Sundays for me have become “politics day”. From 10 am until
2 pm on one political talk show after another reporters and politicians hash
out the issues from the previous week, and, sometimes they discuss what will
happen with key issues in the weeks to come.
discussion was the tax code. I thought someone (I don’t remember who) said that
the tax code was currently about 7,300 pages long. “Wow,” I thought. So I went
to the trusty search engines of the internet and I asked for clarification. How
many pages are there in the tax code? The answer was quite astounding. First of
all the articles say that no one knows the exact number of pages in the tax
It?” (the U.S. tax code):
(R-OK) “The heart of IRS abuse lies in the existing tax code. Most of the
folks who work for the IRS are good people just trying to do their job, but
they are caught in a bad, overextended tax system. At 3,458 pages, twice the
length of the Bible, it’s impossible for the average taxpayer to know,
understand, and accurately apply its provisions.
federal tax code with its 44,000 pages, 5.5 million words, and 721 different
forms is a patchwork maze of complexity and a testament to confusion over
Government Printing Office ( www.gpo.gov
), you can order a complete set of Title 26 of the US Code of Federal
Regulations (that’s the part written by the IRS), all twenty volumes of it, at
the bargain price of $974, shipping included.
Printing Office, it’s 13,458 pages in total. The full text of Title 26 of the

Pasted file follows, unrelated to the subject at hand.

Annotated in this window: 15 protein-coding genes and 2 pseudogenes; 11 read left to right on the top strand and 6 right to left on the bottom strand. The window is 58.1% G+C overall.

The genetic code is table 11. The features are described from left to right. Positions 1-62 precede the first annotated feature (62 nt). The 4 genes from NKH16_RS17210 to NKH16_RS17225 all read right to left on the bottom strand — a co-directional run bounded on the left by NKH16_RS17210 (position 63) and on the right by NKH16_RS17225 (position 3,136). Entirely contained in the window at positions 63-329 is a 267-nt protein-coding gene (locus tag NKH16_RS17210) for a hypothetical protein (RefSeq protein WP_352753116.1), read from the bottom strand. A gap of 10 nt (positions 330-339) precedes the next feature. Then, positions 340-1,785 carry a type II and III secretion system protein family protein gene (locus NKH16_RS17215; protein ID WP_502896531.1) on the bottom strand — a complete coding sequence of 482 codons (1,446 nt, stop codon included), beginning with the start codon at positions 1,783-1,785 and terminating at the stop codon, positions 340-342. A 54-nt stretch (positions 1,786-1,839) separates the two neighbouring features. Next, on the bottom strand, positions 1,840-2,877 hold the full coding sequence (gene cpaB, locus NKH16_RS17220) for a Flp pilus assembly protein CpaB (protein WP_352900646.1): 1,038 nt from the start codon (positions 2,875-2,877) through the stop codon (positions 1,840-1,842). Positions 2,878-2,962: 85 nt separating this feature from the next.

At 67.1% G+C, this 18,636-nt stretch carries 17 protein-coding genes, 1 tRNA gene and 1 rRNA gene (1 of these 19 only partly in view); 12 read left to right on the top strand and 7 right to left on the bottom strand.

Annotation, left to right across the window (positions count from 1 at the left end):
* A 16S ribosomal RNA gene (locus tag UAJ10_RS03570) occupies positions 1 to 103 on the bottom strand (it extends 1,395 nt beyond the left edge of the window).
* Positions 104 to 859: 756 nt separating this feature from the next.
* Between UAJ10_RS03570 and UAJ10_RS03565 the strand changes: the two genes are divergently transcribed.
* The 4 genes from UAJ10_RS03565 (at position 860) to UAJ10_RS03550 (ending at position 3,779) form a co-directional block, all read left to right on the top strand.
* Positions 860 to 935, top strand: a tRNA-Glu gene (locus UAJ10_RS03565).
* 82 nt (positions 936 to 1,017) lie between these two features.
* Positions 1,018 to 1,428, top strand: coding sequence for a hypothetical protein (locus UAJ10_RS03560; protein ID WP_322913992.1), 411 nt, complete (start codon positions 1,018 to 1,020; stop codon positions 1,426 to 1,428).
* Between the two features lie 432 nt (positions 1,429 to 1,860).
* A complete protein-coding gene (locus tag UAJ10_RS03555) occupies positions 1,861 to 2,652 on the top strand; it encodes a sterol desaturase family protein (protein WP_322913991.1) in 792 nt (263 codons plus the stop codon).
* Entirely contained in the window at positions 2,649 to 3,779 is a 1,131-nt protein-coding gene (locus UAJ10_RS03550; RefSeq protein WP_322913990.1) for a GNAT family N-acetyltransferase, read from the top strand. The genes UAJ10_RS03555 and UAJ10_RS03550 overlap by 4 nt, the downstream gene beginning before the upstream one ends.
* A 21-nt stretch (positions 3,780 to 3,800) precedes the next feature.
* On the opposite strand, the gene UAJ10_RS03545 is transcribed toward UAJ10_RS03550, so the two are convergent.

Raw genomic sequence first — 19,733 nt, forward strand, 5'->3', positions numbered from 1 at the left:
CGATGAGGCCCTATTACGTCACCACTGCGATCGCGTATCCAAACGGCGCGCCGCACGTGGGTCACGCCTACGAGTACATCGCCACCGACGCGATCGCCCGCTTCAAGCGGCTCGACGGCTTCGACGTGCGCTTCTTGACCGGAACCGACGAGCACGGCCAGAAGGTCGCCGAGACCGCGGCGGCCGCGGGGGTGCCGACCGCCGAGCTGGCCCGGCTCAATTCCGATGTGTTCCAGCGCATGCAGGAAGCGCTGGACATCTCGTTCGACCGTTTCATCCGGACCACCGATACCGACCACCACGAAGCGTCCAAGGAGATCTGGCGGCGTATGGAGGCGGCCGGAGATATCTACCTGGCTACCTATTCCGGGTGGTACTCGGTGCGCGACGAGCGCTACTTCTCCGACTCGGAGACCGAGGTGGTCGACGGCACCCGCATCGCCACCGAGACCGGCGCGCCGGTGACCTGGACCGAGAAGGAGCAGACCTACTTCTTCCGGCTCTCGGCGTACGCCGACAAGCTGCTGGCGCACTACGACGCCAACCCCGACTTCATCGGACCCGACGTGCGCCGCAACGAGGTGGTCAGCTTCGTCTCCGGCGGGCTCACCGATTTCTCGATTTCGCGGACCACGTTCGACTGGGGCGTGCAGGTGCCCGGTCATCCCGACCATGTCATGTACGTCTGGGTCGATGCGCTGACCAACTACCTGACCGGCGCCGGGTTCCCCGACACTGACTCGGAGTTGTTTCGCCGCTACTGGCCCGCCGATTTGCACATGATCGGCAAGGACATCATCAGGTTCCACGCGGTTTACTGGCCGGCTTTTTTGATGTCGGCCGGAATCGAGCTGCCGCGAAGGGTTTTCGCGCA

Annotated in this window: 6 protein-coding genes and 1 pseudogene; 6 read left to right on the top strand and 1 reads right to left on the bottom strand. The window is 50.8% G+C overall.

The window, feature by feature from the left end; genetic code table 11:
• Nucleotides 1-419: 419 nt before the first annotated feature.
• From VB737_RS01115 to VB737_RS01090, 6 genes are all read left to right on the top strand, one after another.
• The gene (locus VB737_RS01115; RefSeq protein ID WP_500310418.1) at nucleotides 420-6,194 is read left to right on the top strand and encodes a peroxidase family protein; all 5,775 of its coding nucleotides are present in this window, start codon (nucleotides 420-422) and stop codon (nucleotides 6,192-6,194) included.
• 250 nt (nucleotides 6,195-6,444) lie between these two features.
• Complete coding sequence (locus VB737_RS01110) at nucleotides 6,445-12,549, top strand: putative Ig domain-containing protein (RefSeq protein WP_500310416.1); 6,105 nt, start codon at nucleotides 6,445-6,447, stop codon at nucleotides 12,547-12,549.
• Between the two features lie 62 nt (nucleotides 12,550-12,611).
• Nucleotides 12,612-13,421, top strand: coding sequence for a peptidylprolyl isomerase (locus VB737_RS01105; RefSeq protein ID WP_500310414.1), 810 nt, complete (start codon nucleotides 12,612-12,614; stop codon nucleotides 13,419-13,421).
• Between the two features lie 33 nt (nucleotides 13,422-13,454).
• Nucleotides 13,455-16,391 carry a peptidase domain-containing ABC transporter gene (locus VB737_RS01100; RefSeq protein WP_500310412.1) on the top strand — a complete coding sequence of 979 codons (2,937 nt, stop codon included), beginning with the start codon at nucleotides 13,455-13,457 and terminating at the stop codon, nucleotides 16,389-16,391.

United States Code (the part written by Congress–available for an additional
$179) is a mere 3,387 printed pages, bringing the adjusted gross page count to
“9-9-9 tax”. A tax code as complex as ours is insane. If no one knows the exact
number of pages in the code then I doubt if anyone knows all the ins and outs
of the contents of the U.S. tax code.
conference room and have them tackle some of the following projects:
A comprehensive index of topics covered in the
An organized condensation of tax laws and codes
Judgments about which tax codes, loopholes,
exemptions to overturn
Devise a tax code that will fit in 1,000 pages
give or take a few
Offer a bonus if they succeed.
opportunities for reform and simplification. How can we expect Congress to do
this task? A panel of experts is needed but can we afford such a panel? Do you
think anyone would volunteer?
This author makes the following suggestion:
illustration, of course, feeds the frenzy to revamp or scrap and replace the
current tax code.
before we even get to that place — which is a long, long way down the road —
I’d like to try another approach. Make Congress leave the tax code alone for a
the constant tinkering by Representatives and Senators that causes the most tax
trouble. At a Ways and Means hearing on
last year, committee chairman Dave Camp (R-Mich.) noted that there were nearly
4,500 tax law changes in the last decade.
lawmakers’ alterations usually are done in the most arcane ways to meet desired
budget numbers or political philosophies or the wishes of major campaign
all too often these changes are retroactive so we taxpayers and our tax and
financial advisers have no way to effectively plan.
give it a rest, guys and gals, and let’s see exactly what we have, unintended
Hercules faces when he had to clean the Augean stables. Hold your nose and